When you think of a Dutch masterpiece, what comes to mind? A painting by Rembrandt van Rijn (1606-1669)? Johannes Vermeer (1632-1675)? Frans Hals (1580-1666)? Vincent Van Gogh (1853-1890)? How about Gouda cheeses that honor them, via a brand called A Dutch Masterpiece?
A Dutch Masterpiece was created by Royal Friesland Campina N.V., a Dutch multinational dairy cooperative. Their line of four delicious, award-winning Gouda and Gouda-style cheeses showcases the greatest of Dutch cheeses and the greatest of Dutch painters.
We think the painters would love eating their eponymous cheeses—and so will you, your family and your guests.
These premium cheeses are delicious for everyday meals and for entertaining. We love Gouda on:
Each of these cheeses, made in the Gouda style, is different in personality and flavor. We had the opportunity to taste all four together, and while we personally prefer the extra-aged, all four are winners (figuratively and literally), committed to the art of traditional Dutch cheesemaking.
A Dutch Masterpiece has a robust website devoted to educating cheese lovers to the line-up of cheeses and artists.
The packaging features famous works of the artists and their self-portraits, while providing informative tasting notes of the product. The pairings noted below appear on the packaging. (Of course, pair the cheeses with whatever fruits, nuts, condiments, and breads/crackers you like.)
Here’s a store locator.
Rembrandt Gouda is traditionally ripened for one year, delivering a rich tangy flavor and the delightful presence of calcium lactaid crystals (more about them below).
Pairings: candied papaya, figs, roasted almonds, Bartlett pear, Chardonnay.
Awards: World Championship Cheese Contest World Champion 2004, World Cheese Awards Gold 2016.
One of the sunflower paintings graces the wrapper of the cheese (photo #3).
The name of cheese may seem odd, but in this particular Gouda, there are actually flavors of parmesan cheese. That’s an unexpected delight in every bite! The cheese is aged for 6 months.
Pairings: marinated olives, cherry chutney, walnuts, Pinot Noir.
Award: World Cheese Awards Gold 2013.
The 100% goat‘s milk cheese is made in the Gouda style, and is full-bodied in flavor and alluring in its aroma. But in The Netherlands, cheese must be made with cow’s milk in order to be called Gouda. So Frans Hals is called an aged goat cheese (photo #4).
Aged up to six months, there is nothing “goaty” about this cheese, either in the flavor or its delicate aroma. Goat cheese avoiders can enjoy it without knowing it’s made with goat’s milk.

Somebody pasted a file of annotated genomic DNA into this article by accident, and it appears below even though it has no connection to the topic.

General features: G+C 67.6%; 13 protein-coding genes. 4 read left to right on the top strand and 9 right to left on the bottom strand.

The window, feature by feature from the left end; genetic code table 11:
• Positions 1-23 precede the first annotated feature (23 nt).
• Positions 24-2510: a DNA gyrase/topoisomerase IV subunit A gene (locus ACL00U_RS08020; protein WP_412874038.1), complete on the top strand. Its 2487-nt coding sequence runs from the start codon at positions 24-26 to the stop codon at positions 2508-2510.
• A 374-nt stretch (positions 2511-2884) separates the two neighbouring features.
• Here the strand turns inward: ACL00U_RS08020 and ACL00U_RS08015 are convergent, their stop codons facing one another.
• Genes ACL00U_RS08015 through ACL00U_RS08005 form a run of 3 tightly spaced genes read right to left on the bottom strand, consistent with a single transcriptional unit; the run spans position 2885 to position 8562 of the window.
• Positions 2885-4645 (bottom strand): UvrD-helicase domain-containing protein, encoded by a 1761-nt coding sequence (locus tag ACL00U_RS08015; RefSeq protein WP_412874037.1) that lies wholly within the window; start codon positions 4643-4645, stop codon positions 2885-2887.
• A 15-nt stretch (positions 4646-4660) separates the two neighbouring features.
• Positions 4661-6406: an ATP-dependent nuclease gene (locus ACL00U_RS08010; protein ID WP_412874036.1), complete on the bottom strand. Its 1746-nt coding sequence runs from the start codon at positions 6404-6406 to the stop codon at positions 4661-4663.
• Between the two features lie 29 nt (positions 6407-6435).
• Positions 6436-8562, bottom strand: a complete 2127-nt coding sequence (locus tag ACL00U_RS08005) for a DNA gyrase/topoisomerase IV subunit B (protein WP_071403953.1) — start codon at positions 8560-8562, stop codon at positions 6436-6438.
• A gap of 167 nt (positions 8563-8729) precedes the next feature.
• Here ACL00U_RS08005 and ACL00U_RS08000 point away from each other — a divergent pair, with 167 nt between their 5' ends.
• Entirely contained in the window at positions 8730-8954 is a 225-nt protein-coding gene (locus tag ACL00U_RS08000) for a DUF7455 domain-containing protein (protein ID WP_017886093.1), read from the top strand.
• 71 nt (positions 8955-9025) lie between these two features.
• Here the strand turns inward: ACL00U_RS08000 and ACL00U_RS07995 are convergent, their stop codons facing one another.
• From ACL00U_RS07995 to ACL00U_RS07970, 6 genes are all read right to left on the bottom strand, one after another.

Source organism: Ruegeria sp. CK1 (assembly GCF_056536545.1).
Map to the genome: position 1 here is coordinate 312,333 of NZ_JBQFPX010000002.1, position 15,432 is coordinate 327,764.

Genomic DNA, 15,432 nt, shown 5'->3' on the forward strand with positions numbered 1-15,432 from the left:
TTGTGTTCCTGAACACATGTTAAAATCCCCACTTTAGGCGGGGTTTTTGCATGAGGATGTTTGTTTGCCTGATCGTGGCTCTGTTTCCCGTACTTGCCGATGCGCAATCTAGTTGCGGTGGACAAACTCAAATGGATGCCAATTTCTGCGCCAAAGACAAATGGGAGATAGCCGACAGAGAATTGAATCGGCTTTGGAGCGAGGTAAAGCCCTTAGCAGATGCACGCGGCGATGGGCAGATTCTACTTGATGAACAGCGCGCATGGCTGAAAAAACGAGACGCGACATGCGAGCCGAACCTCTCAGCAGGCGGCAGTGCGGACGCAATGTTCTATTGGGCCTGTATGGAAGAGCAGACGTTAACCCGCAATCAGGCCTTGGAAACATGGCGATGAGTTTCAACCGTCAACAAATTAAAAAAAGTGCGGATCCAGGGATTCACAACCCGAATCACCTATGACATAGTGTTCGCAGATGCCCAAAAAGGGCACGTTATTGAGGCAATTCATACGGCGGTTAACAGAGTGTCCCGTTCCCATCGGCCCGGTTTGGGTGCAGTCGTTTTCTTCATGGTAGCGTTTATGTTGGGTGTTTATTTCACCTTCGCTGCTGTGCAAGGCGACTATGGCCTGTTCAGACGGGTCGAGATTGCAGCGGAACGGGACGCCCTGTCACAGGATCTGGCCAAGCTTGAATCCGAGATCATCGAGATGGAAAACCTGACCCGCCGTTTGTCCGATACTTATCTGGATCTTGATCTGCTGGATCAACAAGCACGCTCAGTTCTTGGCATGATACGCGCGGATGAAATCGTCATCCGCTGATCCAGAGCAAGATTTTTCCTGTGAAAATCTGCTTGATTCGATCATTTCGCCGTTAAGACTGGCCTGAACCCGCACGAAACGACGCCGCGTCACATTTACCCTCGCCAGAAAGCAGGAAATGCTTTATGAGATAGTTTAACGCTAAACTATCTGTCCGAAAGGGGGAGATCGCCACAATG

One of Hals’ most famous paintings is a 1633 large group portrait of the civic guards of Haarlem. The picture is called “The company of Captain Reinier Reael and Lieutenant Cornelis Michielsz Blaeuw,” and is also known as “The Meagre Company.” A portion of it is featured on the cheese label.
Pairings: marinated olives, candied papaya, artisan ciabatta, tangerines, Albañino.
Award: World Cheese Awards Super Gold 2016.
Working in a small space in his townhouse, Vermeer created captivating portraits of subjects engaged in everyday activities. His 1658 painting, “The Milkmaid,” is featured on the label of the cheese.
Traditionally ripened for five months, this award-winning Gouda has a delicate, fruity taste, and a bonus: Vermeer cheese contains less fat and less salt than classic Gouda cheeses (photo #3).
We were delighted to find crunchy lactaid crystals in the cheese (more about them below).
Pairings: figs, prosciutto di Parma, pomegranate, Prosecco.
Awards: World Championship Cheese Contest World Champion 2012, World Cheese Awards Gold 2013.
As with any food, it’s a very particular choice. We tend to be of “the older the better” school, but that’s just us. We love the crunchiness of the crystals in aged Gouda, so, on to the next section!
As it ages, Gouda develops crunchy white crystals within its paste and on the surface.
The crystals add an extra dimension to the flavor and an enhanced textural experience. You can find them in aged Parmigiano-Reggiano, Romano, Swiss mountain cheeses like Gruyère, Cheddar, and Colby.
The crystals form as the protein chains in these cheeses begin to break down. That results in the small, crunchy deposits called cheese crystals. They vary in size, texture, and placement, depending on the cheese.
There are two types of crystals, and some cheeses can contain both:
Certain aged cheeses, like Aged Gouda, Aged Gruyère, and Parmigiano-Reggiano, will have a preponderance of them.
Aged blue cheeses can also have crystals inside them, which are typically found within the “caves” of the paste.
Cheese crystals are part of the pleasure of aged cheese!
*Tyrosine is found in casein, a protein in milk and other milk-based products. Tyrosine is also present in non-dairy foods that are aged, including some types of meats and red wines. Tyrosine is a non-essential amino acid that is produced by the body when insufficient amounts are ingested. Tyrosine supplements are sold as a [potential] stress reducer and sleep aid. The naturally occurring form that’s metabolized in the body helps to produce chemicals such as dopamine.
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The Nibble Webzine Of Food Adventures